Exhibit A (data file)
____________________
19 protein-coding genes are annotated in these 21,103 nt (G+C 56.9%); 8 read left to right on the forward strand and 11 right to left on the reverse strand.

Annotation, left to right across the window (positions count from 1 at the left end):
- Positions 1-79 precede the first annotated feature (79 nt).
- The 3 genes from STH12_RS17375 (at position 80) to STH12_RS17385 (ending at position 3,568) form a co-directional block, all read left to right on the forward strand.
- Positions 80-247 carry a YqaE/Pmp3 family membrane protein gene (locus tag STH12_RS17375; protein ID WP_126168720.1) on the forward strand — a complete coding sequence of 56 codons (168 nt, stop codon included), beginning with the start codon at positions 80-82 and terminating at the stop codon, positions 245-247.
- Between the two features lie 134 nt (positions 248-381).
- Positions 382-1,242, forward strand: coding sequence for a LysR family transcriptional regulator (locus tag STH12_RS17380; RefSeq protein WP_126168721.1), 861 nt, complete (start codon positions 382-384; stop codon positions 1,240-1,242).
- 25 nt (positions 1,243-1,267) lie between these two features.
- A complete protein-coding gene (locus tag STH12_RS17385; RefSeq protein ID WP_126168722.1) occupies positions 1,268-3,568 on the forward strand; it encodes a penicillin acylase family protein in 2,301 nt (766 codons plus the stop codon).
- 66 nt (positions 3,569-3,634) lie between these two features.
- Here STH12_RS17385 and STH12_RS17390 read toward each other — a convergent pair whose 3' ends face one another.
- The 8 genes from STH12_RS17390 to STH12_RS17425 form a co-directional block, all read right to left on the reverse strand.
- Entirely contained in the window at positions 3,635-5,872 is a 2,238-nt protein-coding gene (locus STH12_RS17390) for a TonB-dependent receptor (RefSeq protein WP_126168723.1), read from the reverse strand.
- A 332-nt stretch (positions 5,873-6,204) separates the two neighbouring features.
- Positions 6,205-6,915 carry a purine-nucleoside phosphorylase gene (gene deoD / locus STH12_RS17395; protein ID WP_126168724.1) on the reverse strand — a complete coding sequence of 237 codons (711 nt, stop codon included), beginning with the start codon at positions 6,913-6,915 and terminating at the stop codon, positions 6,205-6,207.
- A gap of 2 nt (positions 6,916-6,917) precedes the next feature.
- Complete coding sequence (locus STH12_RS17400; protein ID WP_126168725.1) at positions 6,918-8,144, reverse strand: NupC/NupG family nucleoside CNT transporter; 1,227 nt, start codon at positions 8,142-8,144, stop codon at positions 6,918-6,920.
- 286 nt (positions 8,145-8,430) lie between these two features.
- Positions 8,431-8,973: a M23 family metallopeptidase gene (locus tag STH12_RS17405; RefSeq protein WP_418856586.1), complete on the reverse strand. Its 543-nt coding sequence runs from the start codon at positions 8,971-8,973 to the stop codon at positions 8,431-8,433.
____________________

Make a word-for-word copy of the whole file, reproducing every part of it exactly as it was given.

19 protein-coding genes are annotated in these 21,103 nt (G+C 56.9%); 8 read left to right on the forward strand and 11 right to left on the reverse strand.

Annotation, left to right across the window (positions count from 1 at the left end):
- Positions 1-79 precede the first annotated feature (79 nt).
- The 3 genes from STH12_RS17375 (at position 80) to STH12_RS17385 (ending at position 3,568) form a co-directional block, all read left to right on the forward strand.
- Positions 80-247 carry a YqaE/Pmp3 family membrane protein gene (locus tag STH12_RS17375; protein ID WP_126168720.1) on the forward strand — a complete coding sequence of 56 codons (168 nt, stop codon included), beginning with the start codon at positions 80-82 and terminating at the stop codon, positions 245-247.
- Between the two features lie 134 nt (positions 248-381).
- Positions 382-1,242, forward strand: coding sequence for a LysR family transcriptional regulator (locus tag STH12_RS17380; RefSeq protein WP_126168721.1), 861 nt, complete (start codon positions 382-384; stop codon positions 1,240-1,242).
- 25 nt (positions 1,243-1,267) lie between these two features.
- A complete protein-coding gene (locus tag STH12_RS17385; RefSeq protein ID WP_126168722.1) occupies positions 1,268-3,568 on the forward strand; it encodes a penicillin acylase family protein in 2,301 nt (766 codons plus the stop codon).
- 66 nt (positions 3,569-3,634) lie between these two features.
- Here STH12_RS17385 and STH12_RS17390 read toward each other — a convergent pair whose 3' ends face one another.
- The 8 genes from STH12_RS17390 to STH12_RS17425 form a co-directional block, all read right to left on the reverse strand.
- Entirely contained in the window at positions 3,635-5,872 is a 2,238-nt protein-coding gene (locus STH12_RS17390) for a TonB-dependent receptor (RefSeq protein WP_126168723.1), read from the reverse strand.
- A 332-nt stretch (positions 5,873-6,204) separates the two neighbouring features.
- Positions 6,205-6,915 carry a purine-nucleoside phosphorylase gene (gene deoD / locus STH12_RS17395; protein ID WP_126168724.1) on the reverse strand — a complete coding sequence of 237 codons (711 nt, stop codon included), beginning with the start codon at positions 6,913-6,915 and terminating at the stop codon, positions 6,205-6,207.
- A gap of 2 nt (positions 6,916-6,917) precedes the next feature.
- Complete coding sequence (locus STH12_RS17400; protein ID WP_126168725.1) at positions 6,918-8,144, reverse strand: NupC/NupG family nucleoside CNT transporter; 1,227 nt, start codon at positions 8,142-8,144, stop codon at positions 6,918-6,920.
- 286 nt (positions 8,145-8,430) lie between these two features.
- Positions 8,431-8,973: a M23 family metallopeptidase gene (locus tag STH12_RS17405; RefSeq protein WP_418856586.1), complete on the reverse strand. Its 543-nt coding sequence runs from the start codon at positions 8,971-8,973 to the stop codon at positions 8,431-8,433.